The postmodern approach – breaking all the rules.
The performances.
The writing.
The originality (although this kind of thing had been started by The Goon Show, Spike Milligan & Peter Cook)
The animations.
The level of intelligence, combined with the readiness to be completely stupid too.
What effect has their work had on culture in general?
Is their comedy still funny or relevant today?
What does their comedy tell us about the British sense of humour?
What are some of the most famous Monty Python moments?

Let’s listen to some sketches by Python. Below is a list of some of my favourite sketches by Monty Python. You can see most of them on their YouTube channel . I strongly suggest you buy their work too. Here’s a list on Amazon of pretty much everything you can purchase by Monty Python’s Flying Circus. My favourites are the movies “Monty Python & The Holy Grail”, “Life of Brian”, “Live at the Hollywood Bowl” and the audio recording of “Live at Drury Lane”. Don’t bother with the TV show unless you’re a hardcore fan. You could just get “The Best of Monty Python’s Flying Circus” if you want to see some of their sketches. Otherwise, just check out videos from their YouTube channel here.

I will probably come back to Python sketches in the future because there’s no way I can cover everything in this episode. I’ll be lucky to get through more than 2 sketches to be honest.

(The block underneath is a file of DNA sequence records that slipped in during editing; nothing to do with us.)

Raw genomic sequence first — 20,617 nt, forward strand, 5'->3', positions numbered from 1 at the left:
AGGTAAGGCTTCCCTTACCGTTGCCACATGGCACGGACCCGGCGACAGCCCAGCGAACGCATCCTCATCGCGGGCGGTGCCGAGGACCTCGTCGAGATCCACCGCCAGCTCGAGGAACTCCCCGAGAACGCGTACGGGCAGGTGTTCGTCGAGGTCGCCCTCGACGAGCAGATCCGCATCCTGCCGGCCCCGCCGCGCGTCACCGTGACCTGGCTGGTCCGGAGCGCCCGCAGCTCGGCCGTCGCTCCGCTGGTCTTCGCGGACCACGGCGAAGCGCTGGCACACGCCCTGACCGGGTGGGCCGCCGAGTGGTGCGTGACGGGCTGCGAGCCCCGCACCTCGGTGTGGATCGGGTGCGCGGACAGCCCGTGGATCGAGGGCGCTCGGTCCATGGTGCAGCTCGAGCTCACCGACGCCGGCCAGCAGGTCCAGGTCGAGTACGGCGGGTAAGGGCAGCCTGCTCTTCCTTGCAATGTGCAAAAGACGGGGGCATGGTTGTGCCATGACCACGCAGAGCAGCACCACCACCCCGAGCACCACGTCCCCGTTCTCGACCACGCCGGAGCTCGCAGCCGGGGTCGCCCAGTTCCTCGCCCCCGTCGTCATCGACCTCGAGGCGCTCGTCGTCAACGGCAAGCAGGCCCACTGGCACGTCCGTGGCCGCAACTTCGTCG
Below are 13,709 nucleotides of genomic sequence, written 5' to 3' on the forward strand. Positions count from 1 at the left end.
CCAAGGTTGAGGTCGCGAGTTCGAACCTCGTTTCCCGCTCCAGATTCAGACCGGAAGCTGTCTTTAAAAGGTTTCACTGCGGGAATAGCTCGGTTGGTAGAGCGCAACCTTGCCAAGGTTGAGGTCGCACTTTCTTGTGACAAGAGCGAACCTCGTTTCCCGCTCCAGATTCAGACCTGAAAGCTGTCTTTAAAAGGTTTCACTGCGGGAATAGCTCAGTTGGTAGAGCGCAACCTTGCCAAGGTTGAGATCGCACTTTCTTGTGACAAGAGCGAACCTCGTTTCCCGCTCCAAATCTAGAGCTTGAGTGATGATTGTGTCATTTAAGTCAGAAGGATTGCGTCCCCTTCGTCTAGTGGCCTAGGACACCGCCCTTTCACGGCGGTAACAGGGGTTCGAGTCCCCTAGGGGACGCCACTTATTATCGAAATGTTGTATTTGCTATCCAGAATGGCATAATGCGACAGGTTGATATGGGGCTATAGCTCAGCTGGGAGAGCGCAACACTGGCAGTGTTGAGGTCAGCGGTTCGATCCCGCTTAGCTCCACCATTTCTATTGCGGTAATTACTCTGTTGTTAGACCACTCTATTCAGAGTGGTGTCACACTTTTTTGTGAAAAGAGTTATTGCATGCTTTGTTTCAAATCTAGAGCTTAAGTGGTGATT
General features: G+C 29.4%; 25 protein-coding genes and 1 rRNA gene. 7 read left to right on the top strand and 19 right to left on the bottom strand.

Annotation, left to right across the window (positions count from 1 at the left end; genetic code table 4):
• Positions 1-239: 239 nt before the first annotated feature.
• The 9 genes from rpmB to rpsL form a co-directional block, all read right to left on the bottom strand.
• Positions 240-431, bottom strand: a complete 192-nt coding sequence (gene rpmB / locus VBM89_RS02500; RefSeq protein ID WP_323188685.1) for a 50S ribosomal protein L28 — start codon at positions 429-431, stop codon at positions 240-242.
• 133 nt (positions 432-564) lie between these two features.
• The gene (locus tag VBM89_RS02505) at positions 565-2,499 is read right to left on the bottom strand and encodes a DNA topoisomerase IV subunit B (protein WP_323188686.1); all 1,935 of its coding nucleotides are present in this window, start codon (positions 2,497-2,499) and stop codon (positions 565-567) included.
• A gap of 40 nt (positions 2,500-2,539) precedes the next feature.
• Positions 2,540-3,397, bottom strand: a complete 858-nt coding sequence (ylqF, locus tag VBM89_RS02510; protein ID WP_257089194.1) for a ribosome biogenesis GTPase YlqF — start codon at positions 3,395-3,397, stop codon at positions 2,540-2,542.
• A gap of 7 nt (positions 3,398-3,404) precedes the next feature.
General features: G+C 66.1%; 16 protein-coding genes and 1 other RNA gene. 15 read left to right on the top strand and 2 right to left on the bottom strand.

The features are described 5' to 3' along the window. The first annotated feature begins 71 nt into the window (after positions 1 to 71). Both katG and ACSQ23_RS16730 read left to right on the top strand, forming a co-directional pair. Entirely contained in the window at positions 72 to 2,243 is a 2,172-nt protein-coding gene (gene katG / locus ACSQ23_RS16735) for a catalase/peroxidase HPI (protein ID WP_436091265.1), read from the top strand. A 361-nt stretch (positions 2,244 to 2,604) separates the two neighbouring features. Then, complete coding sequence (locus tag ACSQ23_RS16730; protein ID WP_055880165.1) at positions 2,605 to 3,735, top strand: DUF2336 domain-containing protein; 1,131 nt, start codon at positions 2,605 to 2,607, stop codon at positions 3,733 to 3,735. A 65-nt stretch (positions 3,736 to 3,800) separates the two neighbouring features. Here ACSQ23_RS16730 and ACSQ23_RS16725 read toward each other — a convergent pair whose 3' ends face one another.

The Parrot Sketch
I can’t really explain why this is ‘funny’ – in fact many people agree that it isn’t their funniest sketch, but it’s definitely the most famous one. Most people know some lines from it. Some people know every line and can recite the entire sketch from memory. Thatcher quoted it in a speech once. Let’s listen and find out what all the fuss is about.

Script for the Parrot Sketch
John Cleese
Michael Palin
The sketch:

A customer enters a pet shop.

Mr. Praline: ‘Ello, I wish to register a complaint.

(The owner does not respond.)

Mr. Praline: ‘Ello, Miss?

Owner: What do you mean “miss”?

Mr. Praline: (pause)I’m sorry, I have a cold. I wish to make a complaint!

Owner: We’re closin’ for lunch.

Mr. Praline: Never mind that, my lad. I wish to complain about this parrot what I purchased not half an hour ago from this very boutique.

Owner: Oh yes, the, uh, the Norwegian Blue…What’s,uh…What’s wrong with it?

Mr. Praline: I’ll tell you what’s wrong with it, my lad. ‘E’s dead, that’s what’s wrong with it!

Owner: No, no, ‘e’s uh,…he’s resting.

Mr. Praline: Look, matey, I know a dead parrot when I see one, and I’m looking at one right now.

Owner: No no he’s not dead, he’s, he’s restin’! Remarkable bird, the Norwegian Blue, idn’it, ay? Beautiful plumage!

Mr. Praline: The plumage don’t enter into it. It’s stone dead.

Owner: Nononono, no, no! ‘E’s resting!

Mr. Praline: All right then, if he’s restin’, I’ll wake him up! (shouting at the cage) ‘Ello, Mister Polly Parrot! I’ve got a lovely fresh cuttle fish for you if you show…

(owner hits the cage)

Owner: There, he moved!

Mr. Praline: No, he didn’t, that was you hitting the cage!

Owner: I never!!

Mr. Praline: Yes, you did!

Owner: I never, never did anything…

Mr. Praline: (yelling and hitting the cage repeatedly) ‘ELLO POLLY!!!!! Testing! Testing! Testing! Testing! This is your nine o’clock alarm call!

(Takes parrot out of the cage and thumps its head on the counter. Throws it up in the air and watches it plummet to the floor.)

Mr. Praline: Now that’s what I call a dead parrot.